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Reading and writing activities

 Week 3 activities 

 

Keep a daily journal or diary. Try to include what you've been doing each day.  You can also add in your thoughts and feelings about having to stay at home.  Can you include any funny incidences that may have happened.

 

Just imagine, in a 100 years time, your diary could provide important historical evidence to how we lived during these unusual circumstances, the way we read diaries to find out how children coped during World War 2 (Ann Frank's diary) or Victorian times.

 

 

Week 2 activities

Another brilliant resource I've found for you is this one from the British Library. Use these primary sources to spark the imagination. Learn to draw your very own Gruffalo or write a nonsense dictionary. There are so many creative writing activities to choose from.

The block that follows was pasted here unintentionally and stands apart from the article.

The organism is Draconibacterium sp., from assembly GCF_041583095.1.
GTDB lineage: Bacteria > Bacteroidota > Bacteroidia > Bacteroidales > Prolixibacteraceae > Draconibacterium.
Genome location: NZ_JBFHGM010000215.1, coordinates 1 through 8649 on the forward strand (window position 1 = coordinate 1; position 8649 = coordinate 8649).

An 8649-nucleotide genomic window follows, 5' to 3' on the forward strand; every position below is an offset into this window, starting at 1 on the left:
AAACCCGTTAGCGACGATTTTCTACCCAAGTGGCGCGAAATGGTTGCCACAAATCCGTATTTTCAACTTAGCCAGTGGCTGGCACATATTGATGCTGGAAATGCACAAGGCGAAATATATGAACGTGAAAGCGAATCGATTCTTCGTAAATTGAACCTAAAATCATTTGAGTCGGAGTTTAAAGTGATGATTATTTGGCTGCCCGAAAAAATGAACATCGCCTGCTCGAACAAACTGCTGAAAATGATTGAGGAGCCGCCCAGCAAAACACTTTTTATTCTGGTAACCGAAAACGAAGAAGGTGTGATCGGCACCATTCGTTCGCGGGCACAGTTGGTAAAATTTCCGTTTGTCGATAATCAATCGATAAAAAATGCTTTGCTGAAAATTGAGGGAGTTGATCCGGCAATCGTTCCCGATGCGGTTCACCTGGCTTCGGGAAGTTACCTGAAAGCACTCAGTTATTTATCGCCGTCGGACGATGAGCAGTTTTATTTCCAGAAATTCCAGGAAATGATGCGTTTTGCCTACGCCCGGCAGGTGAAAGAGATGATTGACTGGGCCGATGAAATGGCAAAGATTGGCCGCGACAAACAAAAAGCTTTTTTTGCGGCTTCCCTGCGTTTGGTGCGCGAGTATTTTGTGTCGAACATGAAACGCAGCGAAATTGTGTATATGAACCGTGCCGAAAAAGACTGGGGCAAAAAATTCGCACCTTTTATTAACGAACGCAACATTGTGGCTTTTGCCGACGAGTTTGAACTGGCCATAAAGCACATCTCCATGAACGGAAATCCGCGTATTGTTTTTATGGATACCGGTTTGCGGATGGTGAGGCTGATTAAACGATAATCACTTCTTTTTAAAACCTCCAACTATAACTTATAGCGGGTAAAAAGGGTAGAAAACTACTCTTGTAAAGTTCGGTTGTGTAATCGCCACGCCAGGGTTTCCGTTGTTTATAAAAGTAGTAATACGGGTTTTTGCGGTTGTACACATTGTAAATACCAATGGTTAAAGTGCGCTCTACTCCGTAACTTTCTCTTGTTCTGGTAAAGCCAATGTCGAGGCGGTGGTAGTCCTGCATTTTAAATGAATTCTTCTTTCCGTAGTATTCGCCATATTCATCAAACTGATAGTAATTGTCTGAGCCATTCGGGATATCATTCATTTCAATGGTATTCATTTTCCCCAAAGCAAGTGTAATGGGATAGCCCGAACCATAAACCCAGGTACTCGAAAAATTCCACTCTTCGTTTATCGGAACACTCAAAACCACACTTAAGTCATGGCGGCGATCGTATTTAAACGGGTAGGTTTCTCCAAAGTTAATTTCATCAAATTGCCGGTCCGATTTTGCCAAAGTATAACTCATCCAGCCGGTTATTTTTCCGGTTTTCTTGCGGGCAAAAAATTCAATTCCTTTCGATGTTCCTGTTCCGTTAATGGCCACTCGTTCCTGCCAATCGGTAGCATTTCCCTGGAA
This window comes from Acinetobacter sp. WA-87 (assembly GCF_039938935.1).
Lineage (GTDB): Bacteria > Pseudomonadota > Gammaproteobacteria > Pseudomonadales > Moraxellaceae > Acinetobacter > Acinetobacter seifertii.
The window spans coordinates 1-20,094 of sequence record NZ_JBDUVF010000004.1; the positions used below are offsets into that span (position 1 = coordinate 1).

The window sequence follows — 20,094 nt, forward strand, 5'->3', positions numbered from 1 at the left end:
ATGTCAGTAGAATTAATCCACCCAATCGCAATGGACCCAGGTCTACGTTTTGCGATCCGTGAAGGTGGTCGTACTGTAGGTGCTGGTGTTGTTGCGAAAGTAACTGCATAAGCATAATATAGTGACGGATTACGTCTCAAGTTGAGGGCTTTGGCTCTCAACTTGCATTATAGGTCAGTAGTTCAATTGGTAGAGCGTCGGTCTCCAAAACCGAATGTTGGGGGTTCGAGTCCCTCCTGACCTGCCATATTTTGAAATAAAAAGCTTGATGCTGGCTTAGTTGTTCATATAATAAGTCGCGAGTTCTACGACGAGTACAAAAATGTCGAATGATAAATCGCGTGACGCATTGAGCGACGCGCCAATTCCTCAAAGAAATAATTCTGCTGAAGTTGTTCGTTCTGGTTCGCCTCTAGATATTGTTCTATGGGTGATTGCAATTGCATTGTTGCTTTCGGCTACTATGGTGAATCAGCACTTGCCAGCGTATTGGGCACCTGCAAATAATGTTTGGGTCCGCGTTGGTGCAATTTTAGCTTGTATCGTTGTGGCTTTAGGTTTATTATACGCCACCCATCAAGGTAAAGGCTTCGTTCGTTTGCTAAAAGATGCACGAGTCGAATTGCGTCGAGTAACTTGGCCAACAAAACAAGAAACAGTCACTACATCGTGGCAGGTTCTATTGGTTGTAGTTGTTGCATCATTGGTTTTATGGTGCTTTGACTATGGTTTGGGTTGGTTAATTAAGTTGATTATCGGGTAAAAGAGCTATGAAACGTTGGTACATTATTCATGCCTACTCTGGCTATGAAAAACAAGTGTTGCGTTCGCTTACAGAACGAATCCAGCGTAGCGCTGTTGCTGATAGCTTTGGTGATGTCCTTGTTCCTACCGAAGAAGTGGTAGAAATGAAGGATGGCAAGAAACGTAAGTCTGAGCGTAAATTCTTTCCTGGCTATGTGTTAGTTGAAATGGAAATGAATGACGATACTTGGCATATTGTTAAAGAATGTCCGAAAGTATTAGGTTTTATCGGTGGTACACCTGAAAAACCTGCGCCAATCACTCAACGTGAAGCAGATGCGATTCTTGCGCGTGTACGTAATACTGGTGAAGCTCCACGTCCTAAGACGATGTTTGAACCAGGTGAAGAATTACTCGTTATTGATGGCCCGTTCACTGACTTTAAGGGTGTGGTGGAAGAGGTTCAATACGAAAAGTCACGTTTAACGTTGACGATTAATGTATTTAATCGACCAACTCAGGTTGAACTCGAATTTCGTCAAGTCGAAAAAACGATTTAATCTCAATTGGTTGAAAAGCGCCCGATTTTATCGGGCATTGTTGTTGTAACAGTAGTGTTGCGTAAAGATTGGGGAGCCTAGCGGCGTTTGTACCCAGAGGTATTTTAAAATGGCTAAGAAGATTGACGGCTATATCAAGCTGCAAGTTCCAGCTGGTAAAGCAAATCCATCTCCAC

Why not choose one writing activity each week? Then, by the time you return to school, you will have created your very own book collection.

Maybe, if they're good enough they could be published and you will be on the road to becoming a professional writer.

Don't forget to post photos of your activities on to the Year 6 Facebook page so that I can see what you're getting up to. I miss seeing all of your smiley faces!

 

Week 1 activities

Log on to the Book Trust's new home learning portal called Home Time, for lots of reading related activities, including daily story readings from Cressida Cowell and how to draw tutorials from top children's book illustrators.

Enjoy and get creative. Try to complete a few activities each week if your can.

Home Time is packed with ideas and resources created by leading authors and illustrators in response to school closure, including Cressida. Each day from Cressida’s writing shed at the bottom of the garden she will be reading a chapter from How to Train Your Dragon, as well as sharing drawalongs, giving tips on how to get creative, setting challenges and answering questions. 
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